Chicago Tribune, "Gay Christians Meet with Rev. Bill Hybels"

Gay Christians meet with Rev. Bill Hybels and others at Willow Creek Community Church in South Barrington

Soulforce urges understanding on a tour of mega-churches across the nation

By Robert Mitchum and Manya A. Brachear | Tribune reporters
9:17 PM CDT, June 8, 2008

For Dotti Berry, healing the rift between religious conservatives and gay-marriage advocates could be as simple as replacing both sides’ stereotypes with a human face.

"You can’t hate someone whose story you know," Berry said Sunday in Fox River Grove. "My hope is that by meeting people, they’ll come to realize that what they might have been taught is not computing."

Berry — visiting from Blaine, Wash., with her partner of 7 years, Roby Sapp — had just returned from testing that theory Sunday afternoon at Willow Creek Community Church in South Barrington, one of the Midwest’s largest churches. Alongside a group of gay Christians, their family members and clergy — including Jay Bakker, the son of Jim and Tammy Faye Bakker — they met with Willow Creek leadership, hoping to begin a cordial dialogue about how the church views homosexuality.

The effort was one of six visits this spring organized around the nation by the gay-rights advocacy group Soulforce, each attempting to bring together gay families with leaders and members of influential mega-churches to discuss religious attitudes about homosexuality.

Members of the group that visited Willow Creek was optimistic after their meeting with the church’s leaders, including senior pastor Bill Hybels. They were treated with respect and open ears, even if only limited common ground was reached, they said. "It was a good first step today," said Berry, 54.

Willow Creek was one of the first to welcome Soulforce, which is based in Lynchburg, Va., to worship and engage in dialogue with Hybels, church elders and staff, said Jeff Lutes, executive director of Soulforce.

"Bill Hybels is to be commended," Lutes said. "They were the first church that responded to our letters and to begin to have conversations with us and show willingness to meet face to face. By being willing to sit down at the table with us, they’ve demonstrated courage."

Other pastors have not been as welcoming. Bishop Harry Jackson of Hope Christian Church in Beltsville, Md., accepted the invitation but at the last minute insisted on a debate, and Rev. Joel Osteen of Lakewood Church in Houston did not respond to Soulforce. But he welcomed Bakker when the group showed up to worship.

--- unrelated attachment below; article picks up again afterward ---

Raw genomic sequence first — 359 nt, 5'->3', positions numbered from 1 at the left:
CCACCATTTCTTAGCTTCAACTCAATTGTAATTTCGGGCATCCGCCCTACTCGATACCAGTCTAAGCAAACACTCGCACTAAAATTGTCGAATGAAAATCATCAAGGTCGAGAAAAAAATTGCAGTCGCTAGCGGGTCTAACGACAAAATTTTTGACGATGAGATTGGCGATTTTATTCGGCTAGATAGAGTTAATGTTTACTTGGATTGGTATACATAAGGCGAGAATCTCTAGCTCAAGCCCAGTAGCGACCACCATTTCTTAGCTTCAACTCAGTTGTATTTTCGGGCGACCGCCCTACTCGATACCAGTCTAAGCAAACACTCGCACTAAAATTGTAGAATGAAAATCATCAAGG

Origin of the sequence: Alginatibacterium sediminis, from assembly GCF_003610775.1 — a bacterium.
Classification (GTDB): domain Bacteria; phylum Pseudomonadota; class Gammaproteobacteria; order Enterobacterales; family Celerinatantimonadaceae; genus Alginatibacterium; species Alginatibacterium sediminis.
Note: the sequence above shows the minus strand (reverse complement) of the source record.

Bakker, 32, who has led his own Revolution Church since 1994, said he was drawn to help Soulforce’s efforts by the group’s willingness to engage religious leaders, not fight them.

"I liked it because it wasn’t protesting, it was trying to have conversation," Bakker said Sunday. "I know from experience what happens when Christians start gossiping and rejecting other Christians."

Bakker said he came under fire when he supported homosexuality and gay marriage three years ago. But he commended Willow Creek leadership for Sunday’s meeting.

"They listened, they ate with us, when a lot of churches struggle to show hospitality to these groups," he said.

Betty Schmidt, an elder at Willow Creek, described Willow as a hospitable congregation, even though the church does not accept gay and lesbian members who don’t stay celibate.

"It’s a very warm and welcoming atmosphere," she said. "It would certainly be my experience that we would never single out or identify or discriminate against anyone."

Schmidt said she feels strongly that people do not choose to be gay, and many in the Soulforce group said they were happy to hear similar sentiments from several church leaders Sunday.

But others said such influential churches as Willow Creek could do more to adjust their views on homosexuality and treatment of gay, lesbian, bisexual and transgender families.

"I think for instance Bill Hybels could say just a few words from his pulpit without either opposing us or condoning us to make the world a lot safer for my children," Lutes said.

Soulforce Releases Video of Bishop Harry Jackson

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SOULFORCE PRESS RELEASE: May 30, 2008
For Immediate Release

Contact: Paige Schilt, 
Media Director
Cell: 512-659-1771
paige@soulforce.org

******************************************

(Friday, May 30, 2008) Today Soulforce posted a video of Bishop Harry Jackson’s closing remarks at a dinner meeting with lesbian, gay, bisexual, and transgender (LGBT) families at his Beltsville, Maryland church on May 24, 2008.

"I want to thank you for the spirit in which you have said you were going to operate and in which you have operated thus far," Jackson said to the assembled families.

The conciliatory and grateful tone of the remarks offers a sharp contrast to Jackson’s recent appearance on the Christian Broadcasting Network News, where Jackson characterized the families as "irrational," "heathen," and "aggressive."